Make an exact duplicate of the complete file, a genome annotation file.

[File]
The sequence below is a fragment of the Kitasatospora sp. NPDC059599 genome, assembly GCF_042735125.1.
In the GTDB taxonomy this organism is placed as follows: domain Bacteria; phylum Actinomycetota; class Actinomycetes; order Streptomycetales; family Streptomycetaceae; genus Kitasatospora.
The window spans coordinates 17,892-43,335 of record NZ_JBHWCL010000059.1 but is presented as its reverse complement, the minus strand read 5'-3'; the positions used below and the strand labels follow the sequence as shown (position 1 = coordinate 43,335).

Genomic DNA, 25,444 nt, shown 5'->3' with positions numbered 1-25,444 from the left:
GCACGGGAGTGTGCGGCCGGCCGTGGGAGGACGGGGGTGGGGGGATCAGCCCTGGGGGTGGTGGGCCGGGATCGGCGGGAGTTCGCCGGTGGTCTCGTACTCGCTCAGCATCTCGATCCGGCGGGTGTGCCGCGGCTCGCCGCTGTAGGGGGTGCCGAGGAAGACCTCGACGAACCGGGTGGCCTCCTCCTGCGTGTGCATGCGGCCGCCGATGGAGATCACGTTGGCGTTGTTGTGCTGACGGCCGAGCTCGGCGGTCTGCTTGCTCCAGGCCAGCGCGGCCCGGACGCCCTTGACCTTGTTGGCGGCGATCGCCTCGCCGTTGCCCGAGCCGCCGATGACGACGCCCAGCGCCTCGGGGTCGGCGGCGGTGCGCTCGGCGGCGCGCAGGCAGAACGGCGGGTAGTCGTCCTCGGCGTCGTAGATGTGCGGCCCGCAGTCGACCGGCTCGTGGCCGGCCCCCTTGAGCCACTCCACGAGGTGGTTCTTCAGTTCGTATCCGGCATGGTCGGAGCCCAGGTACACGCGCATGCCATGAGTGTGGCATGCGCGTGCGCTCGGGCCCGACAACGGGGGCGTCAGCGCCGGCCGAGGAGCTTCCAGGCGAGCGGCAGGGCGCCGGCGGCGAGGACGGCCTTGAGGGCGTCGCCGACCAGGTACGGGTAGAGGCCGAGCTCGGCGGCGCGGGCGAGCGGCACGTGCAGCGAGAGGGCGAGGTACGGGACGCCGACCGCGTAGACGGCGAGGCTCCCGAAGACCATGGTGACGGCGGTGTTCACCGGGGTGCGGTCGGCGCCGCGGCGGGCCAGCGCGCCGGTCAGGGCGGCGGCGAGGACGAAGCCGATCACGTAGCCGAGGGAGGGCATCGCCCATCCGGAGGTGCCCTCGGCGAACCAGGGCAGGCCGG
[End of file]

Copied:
The sequence below is a fragment of the Kitasatospora sp. NPDC059599 genome, assembly GCF_042735125.1.
In the GTDB taxonomy this organism is placed as follows: domain Bacteria; phylum Actinomycetota; class Actinomycetes; order Streptomycetales; family Streptomycetaceae; genus Kitasatospora.
The window spans coordinates 17,892-43,335 of record NZ_JBHWCL010000059.1 but is presented as its reverse complement, the minus strand read 5'-3'; the positions used below and the strand labels follow the sequence as shown (position 1 = coordinate 43,335).

Genomic DNA, 25,444 nt, shown 5'->3' with positions numbered 1-25,444 from the left:
GCACGGGAGTGTGCGGCCGGCCGTGGGAGGACGGGGGTGGGGGGATCAGCCCTGGGGGTGGTGGGCCGGGATCGGCGGGAGTTCGCCGGTGGTCTCGTACTCGCTCAGCATCTCGATCCGGCGGGTGTGCCGCGGCTCGCCGCTGTAGGGGGTGCCGAGGAAGACCTCGACGAACCGGGTGGCCTCCTCCTGCGTGTGCATGCGGCCGCCGATGGAGATCACGTTGGCGTTGTTGTGCTGACGGCCGAGCTCGGCGGTCTGCTTGCTCCAGGCCAGCGCGGCCCGGACGCCCTTGACCTTGTTGGCGGCGATCGCCTCGCCGTTGCCCGAGCCGCCGATGACGACGCCCAGCGCCTCGGGGTCGGCGGCGGTGCGCTCGGCGGCGCGCAGGCAGAACGGCGGGTAGTCGTCCTCGGCGTCGTAGATGTGCGGCCCGCAGTCGACCGGCTCGTGGCCGGCCCCCTTGAGCCACTCCACGAGGTGGTTCTTCAGTTCGTATCCGGCATGGTCGGAGCCCAGGTACACGCGCATGCCATGAGTGTGGCATGCGCGTGCGCTCGGGCCCGACAACGGGGGCGTCAGCGCCGGCCGAGGAGCTTCCAGGCGAGCGGCAGGGCGCCGGCGGCGAGGACGGCCTTGAGGGCGTCGCCGACCAGGTACGGGTAGAGGCCGAGCTCGGCGGCGCGGGCGAGCGGCACGTGCAGCGAGAGGGCGAGGTACGGGACGCCGACCGCGTAGACGGCGAGGCTCCCGAAGACCATGGTGACGGCGGTGTTCACCGGGGTGCGGTCGGCGCCGCGGCGGGCCAGCGCGCCGGTCAGGGCGGCGGCGAGGACGAAGCCGATCACGTAGCCGAGGGAGGGCATCGCCCATCCGGAGGTGCCCTCGGCGAACCAGGGCAGGCCGG